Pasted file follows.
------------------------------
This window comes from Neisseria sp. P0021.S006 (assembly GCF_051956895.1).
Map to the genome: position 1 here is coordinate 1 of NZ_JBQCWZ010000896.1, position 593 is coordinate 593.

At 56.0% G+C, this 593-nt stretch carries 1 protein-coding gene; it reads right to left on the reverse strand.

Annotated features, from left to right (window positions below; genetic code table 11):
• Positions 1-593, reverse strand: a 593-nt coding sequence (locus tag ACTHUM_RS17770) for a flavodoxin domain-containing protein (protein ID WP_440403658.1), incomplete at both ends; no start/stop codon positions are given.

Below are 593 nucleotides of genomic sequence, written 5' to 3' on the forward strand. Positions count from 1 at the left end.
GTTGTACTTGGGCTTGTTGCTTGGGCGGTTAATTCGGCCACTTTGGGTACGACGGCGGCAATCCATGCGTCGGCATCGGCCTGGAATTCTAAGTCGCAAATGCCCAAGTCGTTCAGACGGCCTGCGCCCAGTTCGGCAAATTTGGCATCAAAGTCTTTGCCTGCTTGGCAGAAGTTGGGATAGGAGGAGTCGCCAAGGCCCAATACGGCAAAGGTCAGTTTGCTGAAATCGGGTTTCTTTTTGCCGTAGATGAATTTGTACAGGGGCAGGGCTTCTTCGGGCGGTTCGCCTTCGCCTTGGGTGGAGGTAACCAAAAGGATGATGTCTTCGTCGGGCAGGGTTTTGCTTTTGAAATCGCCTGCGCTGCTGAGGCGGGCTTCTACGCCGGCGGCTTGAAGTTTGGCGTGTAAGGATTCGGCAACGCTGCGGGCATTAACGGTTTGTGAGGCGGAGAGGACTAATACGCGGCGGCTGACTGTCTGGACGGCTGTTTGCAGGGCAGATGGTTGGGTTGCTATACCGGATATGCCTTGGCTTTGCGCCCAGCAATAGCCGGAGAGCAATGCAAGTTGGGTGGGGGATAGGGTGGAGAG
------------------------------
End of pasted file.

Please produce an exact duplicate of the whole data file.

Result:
This window comes from Neisseria sp. P0021.S006 (assembly GCF_051956895.1).
Map to the genome: position 1 here is coordinate 1 of NZ_JBQCWZ010000896.1, position 593 is coordinate 593.

At 56.0% G+C, this 593-nt stretch carries 1 protein-coding gene; it reads right to left on the reverse strand.

Annotated features, from left to right (window positions below; genetic code table 11):
• Positions 1-593, reverse strand: a 593-nt coding sequence (locus tag ACTHUM_RS17770) for a flavodoxin domain-containing protein (protein ID WP_440403658.1), incomplete at both ends; no start/stop codon positions are given.

Below are 593 nucleotides of genomic sequence, written 5' to 3' on the forward strand. Positions count from 1 at the left end.
GTTGTACTTGGGCTTGTTGCTTGGGCGGTTAATTCGGCCACTTTGGGTACGACGGCGGCAATCCATGCGTCGGCATCGGCCTGGAATTCTAAGTCGCAAATGCCCAAGTCGTTCAGACGGCCTGCGCCCAGTTCGGCAAATTTGGCATCAAAGTCTTTGCCTGCTTGGCAGAAGTTGGGATAGGAGGAGTCGCCAAGGCCCAATACGGCAAAGGTCAGTTTGCTGAAATCGGGTTTCTTTTTGCCGTAGATGAATTTGTACAGGGGCAGGGCTTCTTCGGGCGGTTCGCCTTCGCCTTGGGTGGAGGTAACCAAAAGGATGATGTCTTCGTCGGGCAGGGTTTTGCTTTTGAAATCGCCTGCGCTGCTGAGGCGGGCTTCTACGCCGGCGGCTTGAAGTTTGGCGTGTAAGGATTCGGCAACGCTGCGGGCATTAACGGTTTGTGAGGCGGAGAGGACTAATACGCGGCGGCTGACTGTCTGGACGGCTGTTTGCAGGGCAGATGGTTGGGTTGCTATACCGGATATGCCTTGGCTTTGCGCCCAGCAATAGCCGGAGAGCAATGCAAGTTGGGTGGGGGATAGGGTGGAGAG